168
20 %
83
15 %
Covered by health insurance
946
96 %
362
97 %
0.466
802
96 %
533
97 %
0.443
Insurance type
                   
 Private insurance
444
45 %
161
43 %
0.511
417
50 %
254
46 %
0.168
 Medicare
830
84 %
329
88 %
0.079
674
81 %
471
85 %
0.020
 Medicaid/CHIP
92
9 %
32
9 %
0.658
54
6 %
43
8 %
0.337
 Other
15
2 %
3
1 %
0.300
17
2 %
8
1 %
0.426
Body mass index (mean, SD)
29.7
5.12
22.9
2.94
<0.000
29.4
3.93
24.1
2.84
<0.000
 <25
161
16 %
291
78 %
<0.000
85
10 %
337
61 %
<0.000
 ≥25 to 30
408
41 %
82
22 %
447
53 %
204
37 %
 ≥30
417
42 %
1
0 %
304
36 %
10
2 %
Systolic blood pressure (mean, SD)
144
22.8
145
25.2
0.493
137
20.4
139
23
0.094
Diastolic blood pressure (mean, SD)
66.3
15.5
64.7
17.1
0.099
68.4
16.7
65.4
17.3
0.002
Total cholesterol (mean, SD)
218
40.8
222
40
0.053
198
40.8
195
40
0.204
 200 mg/dl
367
37 %
125
33 %
0.193
458
55 %
327
59 %
0.094
 ≥200 mg/dl
619
63 %
249
67 %
378
45 %
224
41 %
HDL cholesterol (mean, SD)
57.3
16.2
65.5
17.7
<0.000
46.4
12.2
50.2
15.5
<0.000
 40 mg/dl
149
15 %
28
7 %
0.000
292
35 %
163
30 %
0.038
 ≥40 mg/dl
837
85 %
346
93 %
544
65 %
388
70 %
Current smoker
53
5 %
23
6 %
0.579
59
7 %
85
15 %
<0.000
Alcohol use
410
42 %
150
40 %
0.622
640
77 %
391
71 %
0.020
Average level of physical activity each day
                   
 Low
295
30 %
91
24 %
0.125
211
25 %
166
30 %
0.084
 Moderate
681
69 %
279
75 %
596
71 %
372
68 %
 Heavy
10
1 %
4
1 %
29
3 %
13
2 %
Comorbid conditions
                   
 Fracture
115
12 %
49
13 %
0.467
95
11 %
58
11 %
0.626
 History of falls
386
39 %
155
41 %
0.440
216
26 %
181
33 %
0.005
 Osteoporosis
199
20 %
105
28 %
0.002
17
2 %
17
3 %
0.215
 Cancer
155
16 %
81
22 %
0.010
167
20 %
146
26 %
0.005
 Stroke
77
8 %
24
6 %
0.382
67
8 %
57
10 %
0.137
 CHD
79
8 %
26
7 %
0.513
119
14 %
79
14 %
 
 Diabetes mellitus type II
215
22 %
37
10 %
<0.000
158
19 %
91
17 %
0.258
 Arthritis
573
58 %
178
48 %
0.001
332
40 %
197
36 %
0.137
 Emphysema
28
3 %
19
5 %
0.043
27
3 %
50
9 %
<.000
 Bronchitis
81
8 %
46
12 %
0.021
40
5 %
31
6 %
0.487
 Thyroid disease
57
6 %
16
4 %
0.272
9
1 %
8
1 %
0.534
 Hypertension
605
61 %
181
48 %
<.000
438
52 %
250
45 %
0.011
 Anemia
28
4 %
7
3 %
0.359
8
1 %
14
4 %
0.018
Table 2 shows the comparison of demographic, clinical, and comorbid conditions between those with and without low muscle mass using unadjusted and adjusted odds ratios. Adjusted odds ratios take into account the other variables in Table 1. The mean age of low muscle mass males (76.2; SD 6.19) was significantly higher (p  < 0.001) than the mean age of males without low muscle mass (72.7; SD 5.91). Statistically significant unadjusted odds ratios between men with and without low muscle mass were also found for marital status, income, BMI, diastolic blood pressure, cholesterol, smoking, alcohol, history of falls, osteoporosis, cancer, coronary heart disease, emphysema, hypertension, anemia, and body fat. The adjusted odds ratios were significant for age, BMI, cholesterol, smoking, diabetes emphysema, bronchitis, and body fat.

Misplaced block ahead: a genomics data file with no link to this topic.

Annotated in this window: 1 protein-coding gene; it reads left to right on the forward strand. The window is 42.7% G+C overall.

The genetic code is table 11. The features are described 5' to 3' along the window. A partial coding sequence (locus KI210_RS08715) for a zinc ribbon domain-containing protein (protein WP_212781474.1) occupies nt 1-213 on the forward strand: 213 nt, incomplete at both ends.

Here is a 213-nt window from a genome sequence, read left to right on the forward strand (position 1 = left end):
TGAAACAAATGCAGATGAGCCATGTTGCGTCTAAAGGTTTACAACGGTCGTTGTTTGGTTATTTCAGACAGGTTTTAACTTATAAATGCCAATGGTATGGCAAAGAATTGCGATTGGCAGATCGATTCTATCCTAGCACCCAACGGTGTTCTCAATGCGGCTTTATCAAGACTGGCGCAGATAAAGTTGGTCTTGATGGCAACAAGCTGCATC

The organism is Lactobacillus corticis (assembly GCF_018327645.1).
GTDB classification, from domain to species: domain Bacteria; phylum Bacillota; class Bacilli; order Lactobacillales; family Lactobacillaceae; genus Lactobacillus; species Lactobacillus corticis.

Table 2
Unadjusted and adjusted odds ratio for low muscle mass in males and females
 
Males
Males
Unadjusted odds ratio
Adjusted odds ratio
Unadjusted odds ratio
Adjusted odds ratio
Age at screening (95 % CI)
1.097 (1.08–1.12)
1.078 (1.05–1.11)
1.056 (1.04–1.08)
1.002 (0.97–1.03)
Race/ethnicity (reference = other)
 Non-Hispanic White (95 % CI)
1.081 (0.80–1.47)
1.429 (0.89–2.29)
0.567 (0.40–0.81)
0.836 (0.50–1.39)
 Non-Hispanic Black (95 % CI)
1.168 (0.91–1.50)
1.343 (0.92–1.97)
0.656 (0.50–0.87)
0.592 (0.40–0.88)
 Hispanics (95 % CI)
0.935 (0.48–1.84)
0.760 (0.28–2.05)
1.122 (0.55–2.30)
1.616 (0.55–4.73)
Married or living with partner (reference = no)
 Yes (95 % CI)
0.708 (0.56–0.90)
1.243 (0.83–1.85)
0.831 (0.66–1.08)
1.002 (0.69–1.45)
Education level (reference = <12 grade)
 High school graduate/GED or equivalent (95 % CI)
0.968 (0.73–1.29)
0.780 (0.50–1.21)
1.140 (0.61–1.14)
0.853 (0.54–1.35)
 College graduate or above (95 % CI)
1.093 (0.86–1.40)
0.854 (0.58–1.25)
0.946 (0.87–1.49)
1.083 (0.74–1.59)
Annual household income (reference = <$35,000)
 ≥$35,000 (95 % CI)
0.704 (0.56–0.88)
0.768 (0.54–1.10)
1.275 (0.73–1.23)
1.044 (0.71–1.54)
Covered by health insurance (reference = no)
 Yes (95 % CI)
1.255 (0.70–2.25)
1.375 (0.53–3.59)
0.625 (0.66–2.46)
0.641 (0.24–1.73)
BMI* (mean)
0.584 (0.56-0.61)
0.325 (0.28–0.37)
0.619 (0.59-0.65)
0.436 (0.39–0.49)
BMI (reference = <25)
 ≥25 to <30 (95 % CI)
0.582 (0.55–0.62)
 
0.111 (0.59–0.66)
 
 ≥30 (95 % CI)
0.115 (0.09–0.15)
 
0.001 (0.08–0.15)
 
SBP (mean; 95 % CI)
1.004 (1.00–1.01)
 
0.994 (1.00–1.01)
 
DBP (mean; 95 % CI)
0.990 (0.98-1.00)
0.992 (0.71–1.39)
0.994 (0.99-1.00)
1.223 (0.83–1.80)
Total cholesterol (mean)
0.995 (0.99-1.00)
 
1.002 (1.00-1.00)
 
Total cholesterol (reference < 200 mg/dl)
 ≥200 mg/dl (95 % CI)
0.83 (0.67–1.03)
 
1.028 (0.92–1.52)
 
HDL (mean; 95 % CI)
1.020 (1.01–1.03)
0.977 (0.97–0.99)
2.200 (1.02–1.04)
0.992 (0.98–1.00)
HDL (reference < 40 mg/dl)
 ≥40 mg/dl (95 % CI)
1.278 (1.01–1.61)
 
1.154 (1.44–3.36)
 
Current smoker (reference = no)
 Yes (95 % CI)
2.402 (1.69–3.41)
1.876 (1.06–3.32)
0.941 (0.70–1.91)
0.729 (0.34–1.58)
Alcohol use (reference = no)
 Yes (95 % CI)